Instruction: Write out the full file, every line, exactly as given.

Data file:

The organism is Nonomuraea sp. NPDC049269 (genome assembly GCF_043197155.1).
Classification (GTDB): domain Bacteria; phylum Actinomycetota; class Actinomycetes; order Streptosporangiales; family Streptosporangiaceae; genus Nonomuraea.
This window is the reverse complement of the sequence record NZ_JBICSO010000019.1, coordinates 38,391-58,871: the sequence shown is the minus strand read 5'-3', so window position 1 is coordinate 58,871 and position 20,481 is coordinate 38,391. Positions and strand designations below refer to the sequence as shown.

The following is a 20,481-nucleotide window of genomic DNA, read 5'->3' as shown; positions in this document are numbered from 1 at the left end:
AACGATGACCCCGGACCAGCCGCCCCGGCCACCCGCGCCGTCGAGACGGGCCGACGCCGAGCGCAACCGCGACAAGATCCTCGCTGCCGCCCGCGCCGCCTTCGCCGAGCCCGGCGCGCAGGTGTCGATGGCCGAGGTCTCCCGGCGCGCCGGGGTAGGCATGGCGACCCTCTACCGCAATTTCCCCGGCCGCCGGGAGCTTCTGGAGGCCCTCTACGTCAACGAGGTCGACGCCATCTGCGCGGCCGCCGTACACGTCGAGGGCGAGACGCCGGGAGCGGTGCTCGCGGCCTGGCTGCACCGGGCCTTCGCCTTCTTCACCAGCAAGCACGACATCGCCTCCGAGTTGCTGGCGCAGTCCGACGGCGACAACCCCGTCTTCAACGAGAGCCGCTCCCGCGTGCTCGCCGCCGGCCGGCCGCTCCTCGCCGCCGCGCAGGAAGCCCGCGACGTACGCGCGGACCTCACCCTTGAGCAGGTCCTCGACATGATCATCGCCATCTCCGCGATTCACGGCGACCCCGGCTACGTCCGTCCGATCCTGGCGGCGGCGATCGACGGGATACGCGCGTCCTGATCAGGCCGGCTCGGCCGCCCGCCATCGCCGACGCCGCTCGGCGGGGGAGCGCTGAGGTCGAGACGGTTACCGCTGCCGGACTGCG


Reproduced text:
The organism is Nonomuraea sp. NPDC049269 (genome assembly GCF_043197155.1).
Classification (GTDB): domain Bacteria; phylum Actinomycetota; class Actinomycetes; order Streptosporangiales; family Streptosporangiaceae; genus Nonomuraea.
This window is the reverse complement of the sequence record NZ_JBICSO010000019.1, coordinates 38,391-58,871: the sequence shown is the minus strand read 5'-3', so window position 1 is coordinate 58,871 and position 20,481 is coordinate 38,391. Positions and strand designations below refer to the sequence as shown.

The following is a 20,481-nucleotide window of genomic DNA, read 5'->3' as shown; positions in this document are numbered from 1 at the left end:
AACGATGACCCCGGACCAGCCGCCCCGGCCACCCGCGCCGTCGAGACGGGCCGACGCCGAGCGCAACCGCGACAAGATCCTCGCTGCCGCCCGCGCCGCCTTCGCCGAGCCCGGCGCGCAGGTGTCGATGGCCGAGGTCTCCCGGCGCGCCGGGGTAGGCATGGCGACCCTCTACCGCAATTTCCCCGGCCGCCGGGAGCTTCTGGAGGCCCTCTACGTCAACGAGGTCGACGCCATCTGCGCGGCCGCCGTACACGTCGAGGGCGAGACGCCGGGAGCGGTGCTCGCGGCCTGGCTGCACCGGGCCTTCGCCTTCTTCACCAGCAAGCACGACATCGCCTCCGAGTTGCTGGCGCAGTCCGACGGCGACAACCCCGTCTTCAACGAGAGCCGCTCCCGCGTGCTCGCCGCCGGCCGGCCGCTCCTCGCCGCCGCGCAGGAAGCCCGCGACGTACGCGCGGACCTCACCCTTGAGCAGGTCCTCGACATGATCATCGCCATCTCCGCGATTCACGGCGACCCCGGCTACGTCCGTCCGATCCTGGCGGCGGCGATCGACGGGATACGCGCGTCCTGATCAGGCCGGCTCGGCCGCCCGCCATCGCCGACGCCGCTCGGCGGGGGAGCGCTGAGGTCGAGACGGTTACCGCTGCCGGACTGCG